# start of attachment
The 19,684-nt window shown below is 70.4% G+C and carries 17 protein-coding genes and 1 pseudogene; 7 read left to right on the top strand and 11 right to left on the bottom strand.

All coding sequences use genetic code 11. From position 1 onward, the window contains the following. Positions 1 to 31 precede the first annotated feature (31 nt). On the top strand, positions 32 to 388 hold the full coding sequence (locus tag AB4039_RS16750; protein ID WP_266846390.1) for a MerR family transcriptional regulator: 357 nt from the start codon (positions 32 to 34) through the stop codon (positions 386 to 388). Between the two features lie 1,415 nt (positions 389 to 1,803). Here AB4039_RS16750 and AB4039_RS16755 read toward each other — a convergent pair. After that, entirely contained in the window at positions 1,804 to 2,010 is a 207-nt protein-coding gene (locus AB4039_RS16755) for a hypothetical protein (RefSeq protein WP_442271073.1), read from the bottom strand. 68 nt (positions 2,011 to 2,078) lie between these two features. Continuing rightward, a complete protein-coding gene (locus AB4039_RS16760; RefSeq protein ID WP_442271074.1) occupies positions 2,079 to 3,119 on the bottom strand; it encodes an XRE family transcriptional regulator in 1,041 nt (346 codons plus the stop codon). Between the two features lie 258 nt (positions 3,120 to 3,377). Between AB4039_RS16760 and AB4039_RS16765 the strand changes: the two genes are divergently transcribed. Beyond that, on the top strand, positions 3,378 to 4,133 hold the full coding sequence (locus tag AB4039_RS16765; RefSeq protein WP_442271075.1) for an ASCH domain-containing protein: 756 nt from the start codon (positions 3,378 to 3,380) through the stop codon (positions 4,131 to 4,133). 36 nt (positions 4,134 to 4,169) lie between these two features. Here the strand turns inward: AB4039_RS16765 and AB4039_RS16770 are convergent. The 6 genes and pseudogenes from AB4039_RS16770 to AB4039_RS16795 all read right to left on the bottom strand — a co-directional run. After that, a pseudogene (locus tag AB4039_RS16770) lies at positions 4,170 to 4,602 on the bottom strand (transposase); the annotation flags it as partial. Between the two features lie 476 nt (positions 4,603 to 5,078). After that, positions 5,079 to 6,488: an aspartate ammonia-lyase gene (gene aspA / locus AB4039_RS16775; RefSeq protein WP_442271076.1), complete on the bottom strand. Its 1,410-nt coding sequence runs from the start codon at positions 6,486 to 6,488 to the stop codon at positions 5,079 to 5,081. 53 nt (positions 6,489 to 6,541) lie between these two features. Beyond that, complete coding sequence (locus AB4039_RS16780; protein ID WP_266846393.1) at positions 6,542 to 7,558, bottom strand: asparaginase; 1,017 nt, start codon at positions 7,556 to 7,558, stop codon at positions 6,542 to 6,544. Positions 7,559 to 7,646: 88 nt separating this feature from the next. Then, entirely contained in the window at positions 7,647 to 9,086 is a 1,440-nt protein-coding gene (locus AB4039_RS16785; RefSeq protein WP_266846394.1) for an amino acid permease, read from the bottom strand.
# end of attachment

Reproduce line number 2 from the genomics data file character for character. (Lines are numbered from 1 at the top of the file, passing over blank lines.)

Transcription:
All coding sequences use genetic code 11. From position 1 onward, the window contains the following. Positions 1 to 31 precede the first annotated feature (31 nt). On the top strand, positions 32 to 388 hold the full coding sequence (locus tag AB4039_RS16750; protein ID WP_266846390.1) for a MerR family transcriptional regulator: 357 nt from the start codon (positions 32 to 34) through the stop codon (positions 386 to 388). Between the two features lie 1,415 nt (positions 389 to 1,803). Here AB4039_RS16750 and AB4039_RS16755 read toward each other — a convergent pair. After that, entirely contained in the window at positions 1,804 to 2,010 is a 207-nt protein-coding gene (locus AB4039_RS16755) for a hypothetical protein (RefSeq protein WP_442271073.1), read from the bottom strand. 68 nt (positions 2,011 to 2,078) lie between these two features. Continuing rightward, a complete protein-coding gene (locus AB4039_RS16760; RefSeq protein ID WP_442271074.1) occupies positions 2,079 to 3,119 on the bottom strand; it encodes an XRE family transcriptional regulator in 1,041 nt (346 codons plus the stop codon). Between the two features lie 258 nt (positions 3,120 to 3,377). Between AB4039_RS16760 and AB4039_RS16765 the strand changes: the two genes are divergently transcribed. Beyond that, on the top strand, positions 3,378 to 4,133 hold the full coding sequence (locus tag AB4039_RS16765; RefSeq protein WP_442271075.1) for an ASCH domain-containing protein: 756 nt from the start codon (positions 3,378 to 3,380) through the stop codon (positions 4,131 to 4,133). 36 nt (positions 4,134 to 4,169) lie between these two features. Here the strand turns inward: AB4039_RS16765 and AB4039_RS16770 are convergent. The 6 genes and pseudogenes from AB4039_RS16770 to AB4039_RS16795 all read right to left on the bottom strand — a co-directional run. After that, a pseudogene (locus tag AB4039_RS16770) lies at positions 4,170 to 4,602 on the bottom strand (transposase); the annotation flags it as partial. Between the two features lie 476 nt (positions 4,603 to 5,078). After that, positions 5,079 to 6,488: an aspartate ammonia-lyase gene (gene aspA / locus AB4039_RS16775; RefSeq protein WP_442271076.1), complete on the bottom strand. Its 1,410-nt coding sequence runs from the start codon at positions 6,486 to 6,488 to the stop codon at positions 5,079 to 5,081. 53 nt (positions 6,489 to 6,541) lie between these two features. Beyond that, complete coding sequence (locus AB4039_RS16780; protein ID WP_266846393.1) at positions 6,542 to 7,558, bottom strand: asparaginase; 1,017 nt, start codon at positions 7,556 to 7,558, stop codon at positions 6,542 to 6,544. Positions 7,559 to 7,646: 88 nt separating this feature from the next. Then, entirely contained in the window at positions 7,647 to 9,086 is a 1,440-nt protein-coding gene (locus AB4039_RS16785; RefSeq protein WP_266846394.1) for an amino acid permease, read from the bottom strand.